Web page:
Project combines traditional knowledge, synchrotron techniques in learning
SASKATOON – The Canadian Light Source (CLS) at the University of Saskatchewan is launching The Bison Project, a research experience built with a reconciliation action framework for high school, adult basic education and undergraduate students.
The Bison Project integrates Traditional Knowledge and western science in a transformative research experience for First Nation, Métis, and Inuit students. The project seeks to reclaim and preserve the central and momentous historical contributions of First Nations, Métis and Inuit women towards saving bison from extinction through a holistic learning approach encompassing knowledge exchange and project-based learning.
This will include mail-in sample analysis of bison hair and grazing soil using CLS beamlines and multi-year projects with student-determined research. Students will participate in land-based sample gathering, research timeline development, and CLS beamline experiments exploring elemental mapping of bison hair and grazing soil.
The Bison Project will generate a collection of cultural expression resources to keep traditional knowledge alive through oral tradition.
CLS will collaborate with several organizations beginning to the East of the facility. Further collaborations will be announced following the four directions of the medicine wheel (East, South, West and North).
Statements from the collaborating organizations:
Bison have different ancestral and kinship relationships with many First Nations communities. For Chicago’s Inter-tribal community, the ability to engage with Bison represents a starting point for collective healing. Through the settler-colonial project, the Nation to Nation relations we had with the Bison was targeted by systematic destruction. The opportunities that present themselves from the partnership with Canadian Light Source, Nachusa Grasslands preserve aid the First Nations communities including Chicago’s inter-tribal community and the Bison Nation (re-establishing themselves in Illinois) is a tangible cornerstone to our collective healing.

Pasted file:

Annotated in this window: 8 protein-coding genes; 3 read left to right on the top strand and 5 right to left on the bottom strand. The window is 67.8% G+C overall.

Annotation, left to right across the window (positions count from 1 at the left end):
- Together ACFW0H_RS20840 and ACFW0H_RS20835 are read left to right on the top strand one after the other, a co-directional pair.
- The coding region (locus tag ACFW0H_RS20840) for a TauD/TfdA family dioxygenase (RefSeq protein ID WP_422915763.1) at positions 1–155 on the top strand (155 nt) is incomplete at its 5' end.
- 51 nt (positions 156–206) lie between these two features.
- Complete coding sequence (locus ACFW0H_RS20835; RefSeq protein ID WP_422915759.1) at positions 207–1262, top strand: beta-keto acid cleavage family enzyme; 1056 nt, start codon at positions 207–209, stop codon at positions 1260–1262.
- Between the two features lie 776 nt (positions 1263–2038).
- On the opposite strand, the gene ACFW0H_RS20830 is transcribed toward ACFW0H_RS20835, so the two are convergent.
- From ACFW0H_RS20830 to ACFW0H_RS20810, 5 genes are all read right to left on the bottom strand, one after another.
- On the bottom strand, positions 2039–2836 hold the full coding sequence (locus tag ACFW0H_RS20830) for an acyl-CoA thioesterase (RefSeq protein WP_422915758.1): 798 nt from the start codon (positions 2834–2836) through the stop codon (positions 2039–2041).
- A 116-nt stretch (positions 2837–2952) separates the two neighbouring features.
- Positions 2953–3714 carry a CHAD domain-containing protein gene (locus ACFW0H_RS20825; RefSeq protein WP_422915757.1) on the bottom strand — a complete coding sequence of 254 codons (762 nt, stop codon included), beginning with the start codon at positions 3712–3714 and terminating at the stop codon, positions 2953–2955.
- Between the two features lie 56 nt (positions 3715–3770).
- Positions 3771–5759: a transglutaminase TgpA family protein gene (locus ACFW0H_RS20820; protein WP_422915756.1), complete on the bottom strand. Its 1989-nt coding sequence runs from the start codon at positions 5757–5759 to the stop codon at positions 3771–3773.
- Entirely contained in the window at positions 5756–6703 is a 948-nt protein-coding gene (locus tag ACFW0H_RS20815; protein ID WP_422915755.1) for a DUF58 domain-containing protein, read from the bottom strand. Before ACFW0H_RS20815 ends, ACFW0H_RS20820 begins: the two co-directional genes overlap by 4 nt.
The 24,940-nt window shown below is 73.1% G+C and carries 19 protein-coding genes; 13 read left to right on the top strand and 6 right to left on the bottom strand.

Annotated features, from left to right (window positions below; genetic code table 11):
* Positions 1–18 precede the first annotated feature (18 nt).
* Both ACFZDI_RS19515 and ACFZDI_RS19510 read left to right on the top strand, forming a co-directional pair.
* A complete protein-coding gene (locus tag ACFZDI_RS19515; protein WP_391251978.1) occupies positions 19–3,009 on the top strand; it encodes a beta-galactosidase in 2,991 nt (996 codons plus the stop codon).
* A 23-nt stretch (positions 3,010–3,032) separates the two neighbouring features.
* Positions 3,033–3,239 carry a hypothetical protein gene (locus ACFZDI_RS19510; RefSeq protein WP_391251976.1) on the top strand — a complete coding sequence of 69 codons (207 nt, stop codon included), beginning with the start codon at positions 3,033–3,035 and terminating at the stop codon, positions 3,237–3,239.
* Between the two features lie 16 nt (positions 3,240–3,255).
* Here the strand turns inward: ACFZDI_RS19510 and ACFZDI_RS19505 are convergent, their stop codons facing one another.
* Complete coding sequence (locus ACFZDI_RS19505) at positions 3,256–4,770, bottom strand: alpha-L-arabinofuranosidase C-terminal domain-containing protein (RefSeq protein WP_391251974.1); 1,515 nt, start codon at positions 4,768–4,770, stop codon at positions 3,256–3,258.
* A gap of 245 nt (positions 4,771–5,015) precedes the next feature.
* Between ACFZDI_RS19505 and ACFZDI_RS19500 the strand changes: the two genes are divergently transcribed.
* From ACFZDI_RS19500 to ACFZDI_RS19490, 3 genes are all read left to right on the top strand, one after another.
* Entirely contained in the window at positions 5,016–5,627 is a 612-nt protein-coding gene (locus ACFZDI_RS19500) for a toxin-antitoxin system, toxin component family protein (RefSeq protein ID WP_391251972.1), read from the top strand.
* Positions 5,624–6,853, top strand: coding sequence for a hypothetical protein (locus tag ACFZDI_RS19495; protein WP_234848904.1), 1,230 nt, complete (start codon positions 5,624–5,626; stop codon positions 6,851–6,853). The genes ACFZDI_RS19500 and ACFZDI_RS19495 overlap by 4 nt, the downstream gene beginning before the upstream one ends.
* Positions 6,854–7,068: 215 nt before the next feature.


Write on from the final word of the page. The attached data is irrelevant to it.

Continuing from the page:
The concurrent campaigns to eradicate First Nations communities in the name of Manifest Destiny and colonial progress continue to shape the way First Nations communities are regarded. For many of the First Nations families in Chicago, we grew up on Sheridan Ave. from the project homes of relocation to the services provided by St. Augustine Center for American Indians, the Boozhoo Niijii Drop-In Center, Anawim Center, and the youth programs provided by Indian Child Welfare.
It was General Sheridan who ordered the systematic destruction of the Bison Nation as a means to subjugate First Nations communities who stood in the way of Western Expansion. The slaughter of over 60 million Bison continues to be mourned by First Nations peoples.
The rebuilding of relationships to the Bison Nation comes at a time when the First Nation Community of Chicago has been gifted White Buffalo Calf Woman tobacco to grow in our community garden. These opportunities are allowing us to cultivate the next generation of Elders, cultural practitioners, and tribal preservationists.
The Nature Conservancy
The Nature Conservancy’s Nachusa Grasslands preserve in Illinois will be one of the sampling locations. The preserve is 4000 acres of restored and native tallgrass prairie. A herd of about 100 bison graze on 1500 acres.
“We are honored to be involved in this project. I am learning much from everyone involved in this work. It has deepened my own appreciation for the prairie, bison, and the people who stewarded this ecosystem for centuries and continue that work today.” Dr. Elizabeth Bach, Ecosystem Restoration Scientist, The Nature Conservancy in Illinois – Nachusa Grasslands
The Nature Conservancy is a global environmental nonprofit working to create a world where nature and people thrive. Founded in 1951, and thanks to more than a million members and the dedicated efforts of our diverse staff including more than 400 scientists, The Nature Conservancy is one of the most effective and wide-reaching environmental organizations in the world. We are tackling climate change, conserving lands, waters and oceans at an unprecedented scale, providing food and water sustainably and helping make cities more sustainable. The Nature Conservancy’s work spans more than 70 countries across six continents. In Illinois, The Nature Conservancy has helped protect more than 86,000 acres across the state since its inception more than 60 years ago with a particular focus on conservation of the prairies, savannas, forests, wetlands, lakes, and rivers that dot its landscape.
To get involved, contact:
Dallas Pelly, CLS Education Coordinator - Indigenous Programs, firstname.lastname@example.org